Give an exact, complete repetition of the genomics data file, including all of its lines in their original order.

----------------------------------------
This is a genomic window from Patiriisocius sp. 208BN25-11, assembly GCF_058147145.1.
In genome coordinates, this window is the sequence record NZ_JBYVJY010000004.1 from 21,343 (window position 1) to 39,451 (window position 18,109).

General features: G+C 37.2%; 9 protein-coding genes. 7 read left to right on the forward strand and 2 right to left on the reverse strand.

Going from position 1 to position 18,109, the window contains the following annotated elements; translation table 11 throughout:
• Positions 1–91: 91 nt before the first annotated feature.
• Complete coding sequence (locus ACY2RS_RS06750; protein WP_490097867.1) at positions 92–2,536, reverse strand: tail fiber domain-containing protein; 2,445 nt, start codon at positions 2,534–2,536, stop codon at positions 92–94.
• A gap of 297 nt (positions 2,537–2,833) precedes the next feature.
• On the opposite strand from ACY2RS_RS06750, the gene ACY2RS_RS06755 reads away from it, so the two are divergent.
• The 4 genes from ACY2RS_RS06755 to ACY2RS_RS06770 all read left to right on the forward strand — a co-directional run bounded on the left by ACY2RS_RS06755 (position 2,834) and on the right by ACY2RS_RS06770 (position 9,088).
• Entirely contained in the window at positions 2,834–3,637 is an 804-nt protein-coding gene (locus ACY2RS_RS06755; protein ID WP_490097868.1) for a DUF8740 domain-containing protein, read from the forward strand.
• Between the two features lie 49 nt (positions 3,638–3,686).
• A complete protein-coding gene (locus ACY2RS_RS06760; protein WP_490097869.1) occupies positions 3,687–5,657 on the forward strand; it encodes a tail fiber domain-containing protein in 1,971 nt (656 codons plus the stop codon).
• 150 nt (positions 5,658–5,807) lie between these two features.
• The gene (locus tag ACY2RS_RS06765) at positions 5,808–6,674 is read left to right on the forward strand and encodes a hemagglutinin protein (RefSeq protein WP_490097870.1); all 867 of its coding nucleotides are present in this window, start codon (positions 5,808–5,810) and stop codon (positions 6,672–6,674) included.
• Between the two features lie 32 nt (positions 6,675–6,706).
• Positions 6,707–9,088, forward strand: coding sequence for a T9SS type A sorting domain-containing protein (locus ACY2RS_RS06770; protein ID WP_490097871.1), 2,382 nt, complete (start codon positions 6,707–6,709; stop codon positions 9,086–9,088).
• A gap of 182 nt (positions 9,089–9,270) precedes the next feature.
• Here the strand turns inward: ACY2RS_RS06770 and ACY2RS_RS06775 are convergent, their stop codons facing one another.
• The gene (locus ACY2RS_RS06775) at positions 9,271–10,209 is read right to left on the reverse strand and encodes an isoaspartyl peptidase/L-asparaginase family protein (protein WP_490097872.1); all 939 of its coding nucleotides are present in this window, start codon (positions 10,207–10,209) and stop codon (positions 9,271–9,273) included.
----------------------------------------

This is a genomic window from Patiriisocius sp. 208BN25-11, assembly GCF_058147145.1.
In genome coordinates, this window is the sequence record NZ_JBYVJY010000004.1 from 21,343 (window position 1) to 39,451 (window position 18,109).

General features: G+C 37.2%; 9 protein-coding genes. 7 read left to right on the forward strand and 2 right to left on the reverse strand.

Going from position 1 to position 18,109, the window contains the following annotated elements; translation table 11 throughout:
• Positions 1–91: 91 nt before the first annotated feature.
• Complete coding sequence (locus ACY2RS_RS06750; protein WP_490097867.1) at positions 92–2,536, reverse strand: tail fiber domain-containing protein; 2,445 nt, start codon at positions 2,534–2,536, stop codon at positions 92–94.
• A gap of 297 nt (positions 2,537–2,833) precedes the next feature.
• On the opposite strand from ACY2RS_RS06750, the gene ACY2RS_RS06755 reads away from it, so the two are divergent.
• The 4 genes from ACY2RS_RS06755 to ACY2RS_RS06770 all read left to right on the forward strand — a co-directional run bounded on the left by ACY2RS_RS06755 (position 2,834) and on the right by ACY2RS_RS06770 (position 9,088).
• Entirely contained in the window at positions 2,834–3,637 is an 804-nt protein-coding gene (locus ACY2RS_RS06755; protein ID WP_490097868.1) for a DUF8740 domain-containing protein, read from the forward strand.
• Between the two features lie 49 nt (positions 3,638–3,686).
• A complete protein-coding gene (locus ACY2RS_RS06760; protein WP_490097869.1) occupies positions 3,687–5,657 on the forward strand; it encodes a tail fiber domain-containing protein in 1,971 nt (656 codons plus the stop codon).
• 150 nt (positions 5,658–5,807) lie between these two features.
• The gene (locus tag ACY2RS_RS06765) at positions 5,808–6,674 is read left to right on the forward strand and encodes a hemagglutinin protein (RefSeq protein WP_490097870.1); all 867 of its coding nucleotides are present in this window, start codon (positions 5,808–5,810) and stop codon (positions 6,672–6,674) included.
• Between the two features lie 32 nt (positions 6,675–6,706).
• Positions 6,707–9,088, forward strand: coding sequence for a T9SS type A sorting domain-containing protein (locus ACY2RS_RS06770; protein ID WP_490097871.1), 2,382 nt, complete (start codon positions 6,707–6,709; stop codon positions 9,086–9,088).
• A gap of 182 nt (positions 9,089–9,270) precedes the next feature.
• Here the strand turns inward: ACY2RS_RS06770 and ACY2RS_RS06775 are convergent, their stop codons facing one another.
• The gene (locus ACY2RS_RS06775) at positions 9,271–10,209 is read right to left on the reverse strand and encodes an isoaspartyl peptidase/L-asparaginase family protein (protein WP_490097872.1); all 939 of its coding nucleotides are present in this window, start codon (positions 10,207–10,209) and stop codon (positions 9,271–9,273) included.